Like Alison Weir, I was first introduced to the story of Katherine Swynford through Anya Seton’s romanticized 1954 novel, Katherine. Weir’s biography is a pretty comprehensive look at this enigmatic, lesser-known medieval woman.
I have a love-hate relationship with Weir’s books: I loved The Six Wives of Henry VIII; liked Mary, Queen of Scots and the Murder of Lord Darnley, and Eleanor of Aquitaine; but detested Queen Isabella and Innocent Traitor (Weir doesn’t do fiction all that well). I put Mistress of the Monarchy in the “like for the most part” category.
Katherine Swynford was born Katherine de Roet in 1350, one of the daughters of Sir Paon de Roet. She then married Hugh Swynford, and spent time in the Lancastrian household as the governess to John of Gaunt’s children. Katherine’s affair with him probably began around the year 1372, and, after producing a number of illegitimate children, married John in 1396. Katherine is the ancestor of most of the royal houses of Europe, plus at least five American presidents. History has seen Katherine as bit of a homewrecker, but in this book, Weir attempts (and mostly succeeds) in portraying her in a more sympathetic light.
This biography of Katherine Swynford is, as with all of Weir’s books, meticulously researched. It’s less overtly feminist and partisan than some of her other biographies. Pay attention to the subtitle of this biography: the book is more about John of Gaunt than it is about Katherine (in fact, we don’t even get a physical description of Katherine until after one is given of John). We also get very detailed biographies of everyone who was related or connected to her, especially Geoffrey Chaucer, her brother-in-law. After finishing this book, I still didn’t have a concrete impression of what Katherine was really like. And, because so little is actually known about Katherine’s life, Weir makes an awful lot of assumptions here about what her subject “might,” “perhaps,” or “probably” have done/ thought/ felt.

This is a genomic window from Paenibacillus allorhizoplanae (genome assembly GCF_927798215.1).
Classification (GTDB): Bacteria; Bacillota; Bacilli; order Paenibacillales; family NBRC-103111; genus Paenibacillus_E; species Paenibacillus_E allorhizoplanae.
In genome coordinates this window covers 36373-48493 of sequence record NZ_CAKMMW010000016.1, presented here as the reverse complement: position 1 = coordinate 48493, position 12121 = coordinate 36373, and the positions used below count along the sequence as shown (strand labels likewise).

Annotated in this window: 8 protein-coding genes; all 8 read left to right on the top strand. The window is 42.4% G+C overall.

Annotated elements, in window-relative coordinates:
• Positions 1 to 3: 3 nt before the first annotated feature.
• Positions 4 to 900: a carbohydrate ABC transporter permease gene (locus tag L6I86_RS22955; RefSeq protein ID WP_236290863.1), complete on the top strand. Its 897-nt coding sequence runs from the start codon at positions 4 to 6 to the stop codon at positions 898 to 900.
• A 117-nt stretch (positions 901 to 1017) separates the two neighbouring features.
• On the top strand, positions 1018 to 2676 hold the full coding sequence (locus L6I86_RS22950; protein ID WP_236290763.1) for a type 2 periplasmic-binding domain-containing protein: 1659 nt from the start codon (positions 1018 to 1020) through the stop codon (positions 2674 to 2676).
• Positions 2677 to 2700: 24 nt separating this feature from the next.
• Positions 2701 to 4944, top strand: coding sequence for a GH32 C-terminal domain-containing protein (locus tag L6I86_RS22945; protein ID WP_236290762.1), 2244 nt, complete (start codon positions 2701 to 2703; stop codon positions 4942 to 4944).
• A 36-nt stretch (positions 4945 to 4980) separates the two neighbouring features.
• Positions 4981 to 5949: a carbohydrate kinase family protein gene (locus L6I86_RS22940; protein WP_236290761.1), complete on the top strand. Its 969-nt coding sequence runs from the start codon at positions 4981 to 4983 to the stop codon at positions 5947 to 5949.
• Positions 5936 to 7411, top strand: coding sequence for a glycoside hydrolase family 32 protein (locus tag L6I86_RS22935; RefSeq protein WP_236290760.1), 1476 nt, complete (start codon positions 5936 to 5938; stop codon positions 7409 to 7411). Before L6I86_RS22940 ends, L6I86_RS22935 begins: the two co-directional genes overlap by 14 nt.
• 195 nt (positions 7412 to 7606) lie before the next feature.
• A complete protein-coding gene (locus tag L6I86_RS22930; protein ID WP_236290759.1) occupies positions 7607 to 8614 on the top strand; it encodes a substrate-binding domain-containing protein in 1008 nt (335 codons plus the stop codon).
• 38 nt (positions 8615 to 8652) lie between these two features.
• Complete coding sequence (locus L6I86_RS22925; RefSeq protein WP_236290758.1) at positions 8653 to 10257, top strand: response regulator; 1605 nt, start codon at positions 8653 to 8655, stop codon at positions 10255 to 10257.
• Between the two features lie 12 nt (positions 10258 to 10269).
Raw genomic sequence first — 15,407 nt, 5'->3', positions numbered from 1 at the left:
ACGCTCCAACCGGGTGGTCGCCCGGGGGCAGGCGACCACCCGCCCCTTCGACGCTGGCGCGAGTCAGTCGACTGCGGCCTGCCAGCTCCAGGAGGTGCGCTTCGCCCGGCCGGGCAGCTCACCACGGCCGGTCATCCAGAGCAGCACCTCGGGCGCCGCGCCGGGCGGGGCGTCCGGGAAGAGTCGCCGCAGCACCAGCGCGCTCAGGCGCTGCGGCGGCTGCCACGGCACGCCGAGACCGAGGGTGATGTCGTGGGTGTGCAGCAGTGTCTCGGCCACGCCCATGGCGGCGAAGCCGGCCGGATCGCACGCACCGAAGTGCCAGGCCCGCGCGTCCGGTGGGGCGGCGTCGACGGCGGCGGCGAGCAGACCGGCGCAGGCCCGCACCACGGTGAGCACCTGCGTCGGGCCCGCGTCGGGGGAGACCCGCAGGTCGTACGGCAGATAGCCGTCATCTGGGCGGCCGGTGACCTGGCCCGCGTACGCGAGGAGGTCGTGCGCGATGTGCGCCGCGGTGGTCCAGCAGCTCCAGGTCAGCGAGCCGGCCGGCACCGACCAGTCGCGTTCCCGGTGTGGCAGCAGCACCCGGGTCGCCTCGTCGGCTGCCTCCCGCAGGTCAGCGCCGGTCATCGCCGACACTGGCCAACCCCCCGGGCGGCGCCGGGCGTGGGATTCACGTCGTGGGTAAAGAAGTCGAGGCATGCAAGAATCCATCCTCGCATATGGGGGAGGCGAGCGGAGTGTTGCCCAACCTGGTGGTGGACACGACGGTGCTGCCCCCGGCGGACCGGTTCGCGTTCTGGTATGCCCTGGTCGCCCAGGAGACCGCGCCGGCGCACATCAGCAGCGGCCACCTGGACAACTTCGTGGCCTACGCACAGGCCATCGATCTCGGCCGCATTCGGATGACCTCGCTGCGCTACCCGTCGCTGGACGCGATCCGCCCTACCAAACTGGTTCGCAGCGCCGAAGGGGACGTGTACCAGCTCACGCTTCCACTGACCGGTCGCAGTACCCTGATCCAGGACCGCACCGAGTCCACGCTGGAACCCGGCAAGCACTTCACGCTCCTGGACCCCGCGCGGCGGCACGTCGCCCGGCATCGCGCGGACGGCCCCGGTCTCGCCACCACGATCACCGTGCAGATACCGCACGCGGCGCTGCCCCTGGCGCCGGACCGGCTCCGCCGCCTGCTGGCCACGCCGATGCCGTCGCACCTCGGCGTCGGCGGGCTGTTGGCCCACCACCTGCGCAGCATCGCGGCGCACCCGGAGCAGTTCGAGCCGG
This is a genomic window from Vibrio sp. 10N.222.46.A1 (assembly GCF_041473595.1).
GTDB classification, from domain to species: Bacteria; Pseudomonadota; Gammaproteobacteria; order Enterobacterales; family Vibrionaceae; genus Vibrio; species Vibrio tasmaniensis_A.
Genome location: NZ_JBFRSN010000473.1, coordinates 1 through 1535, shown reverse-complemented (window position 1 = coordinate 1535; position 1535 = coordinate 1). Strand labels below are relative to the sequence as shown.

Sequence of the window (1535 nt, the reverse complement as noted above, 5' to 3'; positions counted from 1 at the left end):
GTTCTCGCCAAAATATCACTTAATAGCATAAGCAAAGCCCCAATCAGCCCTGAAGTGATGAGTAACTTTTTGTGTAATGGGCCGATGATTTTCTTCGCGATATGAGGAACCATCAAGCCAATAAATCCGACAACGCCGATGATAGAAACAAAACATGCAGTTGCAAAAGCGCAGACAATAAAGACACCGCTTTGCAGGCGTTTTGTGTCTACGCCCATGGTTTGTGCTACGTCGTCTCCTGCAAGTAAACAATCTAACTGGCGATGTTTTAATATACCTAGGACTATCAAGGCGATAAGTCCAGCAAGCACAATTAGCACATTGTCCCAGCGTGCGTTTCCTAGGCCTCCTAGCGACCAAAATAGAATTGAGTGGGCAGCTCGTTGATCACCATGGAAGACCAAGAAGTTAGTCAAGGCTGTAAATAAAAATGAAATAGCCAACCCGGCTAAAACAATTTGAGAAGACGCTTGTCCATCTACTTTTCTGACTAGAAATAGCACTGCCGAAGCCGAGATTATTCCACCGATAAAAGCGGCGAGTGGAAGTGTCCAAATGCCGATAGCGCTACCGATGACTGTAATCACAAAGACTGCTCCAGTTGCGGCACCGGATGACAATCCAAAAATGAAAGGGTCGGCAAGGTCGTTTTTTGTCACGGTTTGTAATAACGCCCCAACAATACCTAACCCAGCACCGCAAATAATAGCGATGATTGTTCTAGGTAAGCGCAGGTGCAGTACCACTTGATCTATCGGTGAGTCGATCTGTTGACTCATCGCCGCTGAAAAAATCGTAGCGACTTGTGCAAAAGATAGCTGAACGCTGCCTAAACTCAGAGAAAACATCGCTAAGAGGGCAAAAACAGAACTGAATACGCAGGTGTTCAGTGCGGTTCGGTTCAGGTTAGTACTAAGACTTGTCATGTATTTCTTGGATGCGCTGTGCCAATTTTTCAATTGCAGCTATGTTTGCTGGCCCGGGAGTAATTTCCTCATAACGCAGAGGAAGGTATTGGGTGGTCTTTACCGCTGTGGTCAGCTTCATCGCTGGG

However, Weir does a wonderful job bringing the details of the period to life. It’s an accessible, readable work of history that doesn’t get bogged down in pretentious language. For someone who doesn’t know medieval Latin or Norman French, Weir does an incredible job of interpreting her sources. And the style of this book is far more lively and engaging than other books written on the Lancasters that I’ve read. I look forward to reading what comes next from Weir (according to her website, the next book is about Anne Boleyn, though she may be re-treading familiar water with that one).
Also reviewed by: Tanzanite's Shelf